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A real-life Sexton (Polish variant).

The Sexton was a Canadian self-propelled artillery vehicle designed in 1942 and manufactured by the Montreal Locomotive Works. It was put into service with British, Canadian and other Commonwealth forces in 1943 and replaced the M7 Priests and the Bishops in British service. It was built on American tank hulls, fitted with a modified superstructure and added a QF 25 PDR as its main gun.

Battlefield 1942Edit

In Battlefield 1942, the Sexton is the Canadian Army's self-propelled artillery, and appears exclusively on Liberation of Caen.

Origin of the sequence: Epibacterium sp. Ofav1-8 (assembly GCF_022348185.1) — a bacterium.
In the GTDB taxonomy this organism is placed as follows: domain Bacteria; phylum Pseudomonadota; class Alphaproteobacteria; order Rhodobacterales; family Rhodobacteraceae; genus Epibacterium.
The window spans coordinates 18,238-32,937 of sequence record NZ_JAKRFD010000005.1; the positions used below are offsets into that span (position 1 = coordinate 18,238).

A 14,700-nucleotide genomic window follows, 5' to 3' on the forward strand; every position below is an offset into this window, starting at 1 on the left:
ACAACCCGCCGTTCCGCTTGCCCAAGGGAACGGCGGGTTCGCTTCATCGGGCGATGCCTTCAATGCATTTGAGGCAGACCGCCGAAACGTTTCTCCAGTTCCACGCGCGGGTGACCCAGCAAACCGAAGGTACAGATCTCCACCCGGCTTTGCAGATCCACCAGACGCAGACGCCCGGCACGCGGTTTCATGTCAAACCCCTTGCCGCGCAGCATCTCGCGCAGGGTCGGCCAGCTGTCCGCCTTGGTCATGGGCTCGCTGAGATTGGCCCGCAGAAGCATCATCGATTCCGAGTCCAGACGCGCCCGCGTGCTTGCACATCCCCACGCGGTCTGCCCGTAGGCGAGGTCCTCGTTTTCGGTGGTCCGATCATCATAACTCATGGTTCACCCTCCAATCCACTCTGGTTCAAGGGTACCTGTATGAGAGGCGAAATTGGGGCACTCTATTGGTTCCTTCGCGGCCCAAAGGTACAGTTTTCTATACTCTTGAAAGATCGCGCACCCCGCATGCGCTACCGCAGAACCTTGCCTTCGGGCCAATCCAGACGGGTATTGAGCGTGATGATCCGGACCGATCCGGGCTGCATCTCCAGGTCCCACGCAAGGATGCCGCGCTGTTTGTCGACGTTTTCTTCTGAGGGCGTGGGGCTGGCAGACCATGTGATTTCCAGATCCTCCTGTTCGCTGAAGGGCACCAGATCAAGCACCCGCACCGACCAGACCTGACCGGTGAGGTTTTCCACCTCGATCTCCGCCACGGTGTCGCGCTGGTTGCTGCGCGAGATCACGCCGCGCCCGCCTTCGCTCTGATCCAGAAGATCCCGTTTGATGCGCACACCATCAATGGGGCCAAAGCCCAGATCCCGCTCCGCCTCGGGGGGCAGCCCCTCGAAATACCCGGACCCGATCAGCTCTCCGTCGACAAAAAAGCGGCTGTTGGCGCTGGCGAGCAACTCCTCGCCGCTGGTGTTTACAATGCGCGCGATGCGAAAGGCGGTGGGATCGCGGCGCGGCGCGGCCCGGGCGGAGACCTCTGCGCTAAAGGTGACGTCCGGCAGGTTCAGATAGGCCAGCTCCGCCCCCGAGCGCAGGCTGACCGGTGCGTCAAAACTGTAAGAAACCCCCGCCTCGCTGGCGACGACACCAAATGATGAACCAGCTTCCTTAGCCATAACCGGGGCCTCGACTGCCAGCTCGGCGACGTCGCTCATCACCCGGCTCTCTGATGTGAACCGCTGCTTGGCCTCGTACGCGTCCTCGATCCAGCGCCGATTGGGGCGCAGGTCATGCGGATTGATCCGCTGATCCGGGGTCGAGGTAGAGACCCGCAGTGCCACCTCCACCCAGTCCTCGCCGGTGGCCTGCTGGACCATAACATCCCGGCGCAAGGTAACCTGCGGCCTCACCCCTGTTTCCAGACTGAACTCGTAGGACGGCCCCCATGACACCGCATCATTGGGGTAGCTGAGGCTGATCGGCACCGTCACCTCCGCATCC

It differs from its counterparts, the Wespe and the M7 Priest, because it is a single-seat vehicle. It trades the burden of requiring two players to operate for weaker armor and damage. For example, when tested against a Panzer IV, the Sexton was destroyed by a single main cannon shot to its rear, whilst the Wespe needed two. Another test was conducted for its damage, where it took two shots to destroy a Lynx scout car, whilst the Wespe only took one. Nonetheless, the Sexton's rate of fire, range and blast radius is similar. It is not a frontline vehicle, and should be used to support advances, rather than taking on enemy armor head-on.

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